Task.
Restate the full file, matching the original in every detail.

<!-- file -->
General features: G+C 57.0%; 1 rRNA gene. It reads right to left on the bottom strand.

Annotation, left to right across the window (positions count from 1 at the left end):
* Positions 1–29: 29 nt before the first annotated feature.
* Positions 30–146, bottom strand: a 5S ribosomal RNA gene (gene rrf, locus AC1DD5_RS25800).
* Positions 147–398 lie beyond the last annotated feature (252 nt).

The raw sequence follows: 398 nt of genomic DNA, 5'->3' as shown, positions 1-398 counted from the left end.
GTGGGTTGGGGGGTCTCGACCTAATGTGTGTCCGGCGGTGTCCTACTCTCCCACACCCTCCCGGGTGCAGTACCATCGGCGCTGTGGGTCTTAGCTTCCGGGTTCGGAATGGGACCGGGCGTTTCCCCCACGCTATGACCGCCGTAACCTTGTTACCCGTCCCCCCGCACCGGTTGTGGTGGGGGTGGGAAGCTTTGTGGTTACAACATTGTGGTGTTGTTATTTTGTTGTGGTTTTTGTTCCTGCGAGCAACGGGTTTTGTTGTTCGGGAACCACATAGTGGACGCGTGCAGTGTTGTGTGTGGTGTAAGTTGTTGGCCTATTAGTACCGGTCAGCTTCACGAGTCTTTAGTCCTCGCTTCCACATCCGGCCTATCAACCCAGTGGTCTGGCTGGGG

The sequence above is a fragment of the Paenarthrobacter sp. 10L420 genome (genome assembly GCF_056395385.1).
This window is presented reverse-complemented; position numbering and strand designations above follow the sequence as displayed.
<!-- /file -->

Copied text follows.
General features: G+C 57.0%; 1 rRNA gene. It reads right to left on the bottom strand.

Annotation, left to right across the window (positions count from 1 at the left end):
* Positions 1–29: 29 nt before the first annotated feature.
* Positions 30–146, bottom strand: a 5S ribosomal RNA gene (gene rrf, locus AC1DD5_RS25800).
* Positions 147–398 lie beyond the last annotated feature (252 nt).

The raw sequence follows: 398 nt of genomic DNA, 5'->3' as shown, positions 1-398 counted from the left end.
GTGGGTTGGGGGGTCTCGACCTAATGTGTGTCCGGCGGTGTCCTACTCTCCCACACCCTCCCGGGTGCAGTACCATCGGCGCTGTGGGTCTTAGCTTCCGGGTTCGGAATGGGACCGGGCGTTTCCCCCACGCTATGACCGCCGTAACCTTGTTACCCGTCCCCCCGCACCGGTTGTGGTGGGGGTGGGAAGCTTTGTGGTTACAACATTGTGGTGTTGTTATTTTGTTGTGGTTTTTGTTCCTGCGAGCAACGGGTTTTGTTGTTCGGGAACCACATAGTGGACGCGTGCAGTGTTGTGTGTGGTGTAAGTTGTTGGCCTATTAGTACCGGTCAGCTTCACGAGTCTTTAGTCCTCGCTTCCACATCCGGCCTATCAACCCAGTGGTCTGGCTGGGG

The sequence above is a fragment of the Paenarthrobacter sp. 10L420 genome (genome assembly GCF_056395385.1).
This window is presented reverse-complemented; position numbering and strand designations above follow the sequence as displayed.